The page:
With the Phantom 4 Pro and DJI Ground Station Pro (DJI GS Pro), you have full control within the mission planning app to set shutter or aperture priority for my missions as well as ISO and exposure compensation lock. GSPro is the only software that provides the nearly the same camera setting flexibility that you’d get with a professional Nikon DSLR.
Plus, there are added benefits: GSPro software shows estimated photos, acreage, flight time and batteries, tells you which aperture and shutter speed are being used for each frame during capture, and allows you to lock exposure. I won’t even go into how amazing it has been to be able to create missions and share them within the app to new pilots at our various offices.
The Phantom 4 Pro and GSPro have been around for a long time now and there have been few updates — but that’s not a bad thing. The Version 2 came out with quieter propellers and a slightly better transmission system, but the camera did not change. Similarly, only a few more options have been added to GSPro over the years.
Meanwhile, other companies are catching up. Autel released their EVO II SDK, which means you can expect third-party mission planning solutions as well their own mission planning software to improve over time. Even when these platforms do catch up with their flight specs and mission planning software they are all still lacking the one defining hardware spec that still makes the Phantom 4 Pro line king: its global mechanical shutter.
The single greatest reason why the Phantom 4 Pro is king for photogrammetry
I know of no other drone on the market even close to this price range that offers a mechanical shutter.
The rolling electronic shutters of the Skydio, Parrot, Autel and even the most recent DJI Mavic models simply cannot provide the same level of still photo quality at typical flying speeds that the Phantom 4 Pro can.
A mechanical shutter exposes each pixel of a sensor simultaneously, whereas a linear rolling shutter exposes each pixel row one at a time. Pix4D clarifies this by comparing it to a digital scanner or copier machine and states the distance between the first and last pixel line of a sensor could be 1 meter on the ground with typical mapping flight speeds. This ultimately will lead to motion blur, especially with slower shutter missions on ideal overcast days.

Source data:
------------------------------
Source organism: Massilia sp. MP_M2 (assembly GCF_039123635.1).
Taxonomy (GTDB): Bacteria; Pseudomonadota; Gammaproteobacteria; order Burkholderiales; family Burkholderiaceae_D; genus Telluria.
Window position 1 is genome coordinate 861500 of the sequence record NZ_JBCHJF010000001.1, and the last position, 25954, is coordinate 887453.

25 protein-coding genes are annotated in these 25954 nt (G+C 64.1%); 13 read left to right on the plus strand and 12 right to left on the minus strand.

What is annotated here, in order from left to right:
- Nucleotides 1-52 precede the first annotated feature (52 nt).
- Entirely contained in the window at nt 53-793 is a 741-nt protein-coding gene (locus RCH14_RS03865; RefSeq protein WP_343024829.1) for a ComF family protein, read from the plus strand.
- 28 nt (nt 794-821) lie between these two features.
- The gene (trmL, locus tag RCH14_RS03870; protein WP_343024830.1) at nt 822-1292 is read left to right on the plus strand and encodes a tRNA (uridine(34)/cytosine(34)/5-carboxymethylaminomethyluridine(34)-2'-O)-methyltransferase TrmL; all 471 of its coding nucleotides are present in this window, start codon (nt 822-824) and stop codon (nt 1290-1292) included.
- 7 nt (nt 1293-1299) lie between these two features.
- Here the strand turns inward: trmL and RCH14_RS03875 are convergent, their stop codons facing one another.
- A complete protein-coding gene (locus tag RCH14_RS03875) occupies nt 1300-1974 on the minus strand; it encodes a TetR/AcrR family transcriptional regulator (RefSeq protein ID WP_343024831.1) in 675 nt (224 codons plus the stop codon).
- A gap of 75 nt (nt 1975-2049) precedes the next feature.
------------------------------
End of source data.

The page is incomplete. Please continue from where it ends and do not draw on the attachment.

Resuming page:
Even with a robust photogrammetry software like Pix4Dmapper, the small distortion from a rolling shutter sensor will, in the words of Pix4D, hinder “the software’s ability to accurately estimate a camera’s exterior and interior orientation, and therefore its extraction of accurate geometry.”
Simply put, the Phantom 4 Pro will always take clearer photos under the same lighting conditions than even the newest high-tech drones. That’s why, when the Phantom line became unavailable for purchase through most of 2019, there was a scramble amongst mapping professionals to find them. Some sold on eBay for far above their original purchase cost.
The defining mechanical shutter along with the ultra-customizable GSPro mission planning software makes itl the reigning king for affordable aerial mapping… with one big caveat.
The Phantom 4 Pro is made by DJI — a Chinese company. In the past year, the US government and some private companies have banned use of drones made in China. In order to satisfy customers, those bans forced companies to search for non-DJI alternatives. There’s the rebranded 3DR Yuneec H520-G; Yuneec is a Chinese company, but U.S.-based 3D Robotics replaces the original software (firmware) with their own version, which satisfies legal requirement). There’s the Parrot Anafi, made by French company Parrot, and now the Autel Evo II Pro (Autel Robotics does manufacturing in China but operates out of Seattle, Washington). The alternatives come up short on either the mission planning software side or with insufficient camera control during missions.
That said, the Autel Evo 2 Pro, with the exception of missing a mechanical shutter, now has the hardware and flight capabilities advantage. And, with the recently released SDK for third parties to build EVO II Pro mapping capabilities into their own mission planning software suites, this platform shows the most promise.
S&F Land Services has flown over 500 missions with their Phantom 4 Pros. To see examples of the work produced using the DJI Phantom 4 Pro with Pix4D software, check out their media-rich website or YouTube Channel (please subscribe) to experience some fly-throughs of the data produced for their clients.
Contact Jonathan Ellinger on LinkedIn with questions about testing these various platforms against each other — or just to talk tech in general.